We’ve reported before on this blog about how police interview & interrogation tactics and techniques can contribute to false confessions. See previous posts here, here, here, here and here. One aspect of false confessions that we have not previously covered is the situation in which a subject is interviewed or interrogated while under the influence of medically supervised mind altering drugs. Recently, two prominent researchers in this area have undertaken a collaboration on this very subject with the intent of educating attorneys about the pharmacological and psychological factors that may affect how a suspect responds to the pressure of interrogation.
Dr. David Benjamin (email@example.com) is a Clinical Pharmacologist and Forensic Toxicologist, and Adjunct Associate Professor in the Pharmaceutical Sciences Department of Northeastern University School of Pharmacy in Boston, MA. Dr. Brian Cutler is Professor of Forensic Psychology and Associate Dean of the Faculty of Social Science and Humanities at the University Of Ontario Institute Of Technology, Oshawa, Ontario, Canada (firstname.lastname@example.org). Both have extensive experience as educators, consultants, and expert witnesses.
Dr. Benjamin has authored numerous papers, some of which are available on his website, www.doctorbenjamin.com. He also conducts a seminar on “Developing Active Listening Skills” which is intended to raise the awareness of testifying expert witnesses to the rhetorical ploys, subterfuge, forms of questions and other attempts to gain concessions used by prosecutors during depositions or during cross examination. Dr. Cutler has co-authored, with Prof. Timothy Moore, the article titled “Mistaken Eyewitness Identification, False Confession, and Conviction of the Innocent,” and you can read that article here: Cutler & Moore
As part of their mission to educate attorneys on interrogation and false confessions in general and pharmacological issues in particular, Dr. Benjamin and Dr. Cutler have proposed a workshop on the topic to the National Association of Criminal Defense Lawyers (NACDL) and the American Bar Association (ABA). The workshop proposal is under review, and the abstract is provided below. Regardless of the outcome of the review processes, Drs. Benjamin and Cutler aim to pursue educational opportunities for attorneys and are open to presentation, publication, and other methods of reaching out to attorneys about this timely and important topic.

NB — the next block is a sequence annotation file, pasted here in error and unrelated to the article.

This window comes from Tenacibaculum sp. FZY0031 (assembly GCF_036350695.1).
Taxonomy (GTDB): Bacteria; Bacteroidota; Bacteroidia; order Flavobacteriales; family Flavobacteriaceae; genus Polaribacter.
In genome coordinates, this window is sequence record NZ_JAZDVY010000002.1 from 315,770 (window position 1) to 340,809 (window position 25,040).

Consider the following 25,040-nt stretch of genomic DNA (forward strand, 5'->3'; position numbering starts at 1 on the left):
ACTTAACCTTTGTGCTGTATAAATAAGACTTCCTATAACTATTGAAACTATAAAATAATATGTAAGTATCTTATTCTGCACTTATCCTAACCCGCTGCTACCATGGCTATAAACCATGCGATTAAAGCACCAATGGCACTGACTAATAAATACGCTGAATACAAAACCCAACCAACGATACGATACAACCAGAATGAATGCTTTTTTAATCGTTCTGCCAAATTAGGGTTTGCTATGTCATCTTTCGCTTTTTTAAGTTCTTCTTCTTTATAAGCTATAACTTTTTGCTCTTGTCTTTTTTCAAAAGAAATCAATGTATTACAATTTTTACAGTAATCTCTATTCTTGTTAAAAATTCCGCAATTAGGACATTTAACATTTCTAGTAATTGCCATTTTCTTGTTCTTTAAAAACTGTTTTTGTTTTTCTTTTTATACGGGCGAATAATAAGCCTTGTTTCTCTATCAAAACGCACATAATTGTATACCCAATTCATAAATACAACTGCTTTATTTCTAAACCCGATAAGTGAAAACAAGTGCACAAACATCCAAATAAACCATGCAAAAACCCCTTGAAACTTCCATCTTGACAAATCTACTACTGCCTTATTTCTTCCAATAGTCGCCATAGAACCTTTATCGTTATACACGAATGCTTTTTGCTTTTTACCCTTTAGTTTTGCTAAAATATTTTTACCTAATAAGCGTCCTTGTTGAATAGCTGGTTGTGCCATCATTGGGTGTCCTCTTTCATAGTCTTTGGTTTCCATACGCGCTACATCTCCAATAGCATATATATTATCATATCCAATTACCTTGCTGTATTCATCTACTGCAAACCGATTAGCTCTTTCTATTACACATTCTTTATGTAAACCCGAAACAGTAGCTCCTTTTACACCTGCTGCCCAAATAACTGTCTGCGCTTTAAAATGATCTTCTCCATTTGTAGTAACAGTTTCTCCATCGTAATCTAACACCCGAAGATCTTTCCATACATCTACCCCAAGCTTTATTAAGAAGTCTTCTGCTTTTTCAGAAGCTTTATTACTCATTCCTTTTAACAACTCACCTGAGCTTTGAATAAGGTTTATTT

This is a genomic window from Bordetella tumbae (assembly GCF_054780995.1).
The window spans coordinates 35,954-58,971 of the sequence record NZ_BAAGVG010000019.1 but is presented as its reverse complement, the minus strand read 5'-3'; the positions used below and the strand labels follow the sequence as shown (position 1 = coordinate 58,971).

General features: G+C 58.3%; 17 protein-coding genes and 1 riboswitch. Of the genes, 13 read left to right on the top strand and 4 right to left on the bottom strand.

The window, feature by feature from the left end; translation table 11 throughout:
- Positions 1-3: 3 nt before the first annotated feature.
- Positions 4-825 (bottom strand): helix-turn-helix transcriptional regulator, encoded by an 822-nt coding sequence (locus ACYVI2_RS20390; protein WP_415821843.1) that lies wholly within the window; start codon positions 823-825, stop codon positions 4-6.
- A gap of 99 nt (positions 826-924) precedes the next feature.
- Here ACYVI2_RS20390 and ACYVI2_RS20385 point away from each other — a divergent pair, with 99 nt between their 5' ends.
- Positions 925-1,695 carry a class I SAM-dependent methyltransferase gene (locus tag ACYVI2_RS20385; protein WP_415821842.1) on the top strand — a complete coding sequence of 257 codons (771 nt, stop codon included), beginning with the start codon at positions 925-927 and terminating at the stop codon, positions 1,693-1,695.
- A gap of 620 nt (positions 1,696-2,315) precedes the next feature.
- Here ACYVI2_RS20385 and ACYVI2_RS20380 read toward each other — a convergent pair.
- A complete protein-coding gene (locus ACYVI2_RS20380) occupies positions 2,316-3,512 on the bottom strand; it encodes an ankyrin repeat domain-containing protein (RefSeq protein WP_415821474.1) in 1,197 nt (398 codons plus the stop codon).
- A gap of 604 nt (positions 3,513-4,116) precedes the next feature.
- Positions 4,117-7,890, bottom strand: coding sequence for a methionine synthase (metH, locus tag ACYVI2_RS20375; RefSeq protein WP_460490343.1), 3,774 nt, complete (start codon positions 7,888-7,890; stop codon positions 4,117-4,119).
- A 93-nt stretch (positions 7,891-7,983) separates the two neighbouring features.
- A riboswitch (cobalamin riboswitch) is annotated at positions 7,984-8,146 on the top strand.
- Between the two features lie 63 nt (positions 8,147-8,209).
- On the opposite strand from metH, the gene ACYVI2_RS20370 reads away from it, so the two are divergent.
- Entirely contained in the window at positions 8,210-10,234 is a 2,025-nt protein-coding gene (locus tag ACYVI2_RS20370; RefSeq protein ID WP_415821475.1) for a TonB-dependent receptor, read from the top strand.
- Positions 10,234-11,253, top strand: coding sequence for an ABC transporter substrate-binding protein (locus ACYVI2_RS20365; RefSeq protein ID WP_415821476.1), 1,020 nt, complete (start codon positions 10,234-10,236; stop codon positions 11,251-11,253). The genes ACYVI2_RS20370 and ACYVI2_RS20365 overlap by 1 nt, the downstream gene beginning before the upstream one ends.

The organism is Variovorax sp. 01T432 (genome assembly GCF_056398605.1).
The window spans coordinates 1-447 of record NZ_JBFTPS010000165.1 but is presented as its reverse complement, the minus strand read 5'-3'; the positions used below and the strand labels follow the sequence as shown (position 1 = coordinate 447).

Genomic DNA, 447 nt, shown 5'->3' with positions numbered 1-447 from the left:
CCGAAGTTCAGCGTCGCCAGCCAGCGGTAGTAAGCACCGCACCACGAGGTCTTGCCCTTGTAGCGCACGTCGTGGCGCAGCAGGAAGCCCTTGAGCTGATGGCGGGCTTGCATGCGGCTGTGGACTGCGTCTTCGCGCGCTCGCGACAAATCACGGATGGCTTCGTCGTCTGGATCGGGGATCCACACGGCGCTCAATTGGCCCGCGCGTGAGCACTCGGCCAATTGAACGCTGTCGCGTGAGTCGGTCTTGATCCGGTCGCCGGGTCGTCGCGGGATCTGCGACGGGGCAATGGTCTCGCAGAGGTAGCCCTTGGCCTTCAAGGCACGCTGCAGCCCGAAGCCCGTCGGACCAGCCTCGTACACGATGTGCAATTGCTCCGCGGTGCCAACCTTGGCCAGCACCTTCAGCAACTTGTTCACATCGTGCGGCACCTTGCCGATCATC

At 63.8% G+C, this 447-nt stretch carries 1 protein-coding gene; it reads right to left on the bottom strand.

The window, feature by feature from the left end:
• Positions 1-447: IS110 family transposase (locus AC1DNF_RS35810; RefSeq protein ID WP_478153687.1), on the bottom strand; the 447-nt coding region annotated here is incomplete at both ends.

False and Coerced Confessions: Causes and Cures by David M. Benjamin Ph.D. and Brian L. Cutler Ph.D.
False and coerced confessions are a major cause of conviction of the innocent. So say Brian Cutler and Timothy Moore in their revealing article published in For the Defense (2012; 34(1)20-26). In the present paper, a pharmacologist (Dr. Benjamin) and a psychologist (Dr. Cutler) explain the process and factors that lead to false confessions.
Both pharmacologic and psychological factors contribute to false confessions. Numerous cases have involved police officers visiting suspects in the hospital and interrogating them shortly after, or while they are receiving mind altering drugs like morphine or Ativan. The medical-legal paradigm is clear. When a patient has received mind altering drugs, they are not considered competent to sign a consent form for surgery or to alter a legal document such as a will. If we look to the law for a standard, we recognize the rhetoric used by the judge in a plea colloquy when the judge asks the defendant if he or she has taken any mind-altering drugs during the past 24 hours, or if anyone coerced them into taking the plea or promised them any special treatment if they took the plea. The judge’s objective is to ensure that the defendant was capable of providing a voluntary, intelligent and knowing waiver of his right to a jury trial. However when a suspect is interrogated and he is asked to waive his Miranda rights, 5th Amendment rights and 6th amendment right to have counsel present, there may be no one present to remind him of his rights or to recommend he retained counsel. As a matter of fact, in some instances, suspects have asked the police officer, “Shouldn’t I have a lawyer here with me?” The inevitable answer from the police officer sounds something like, “Why do you want to get a lawyer involved in this? They’ll just muck up everything and make things more difficult.”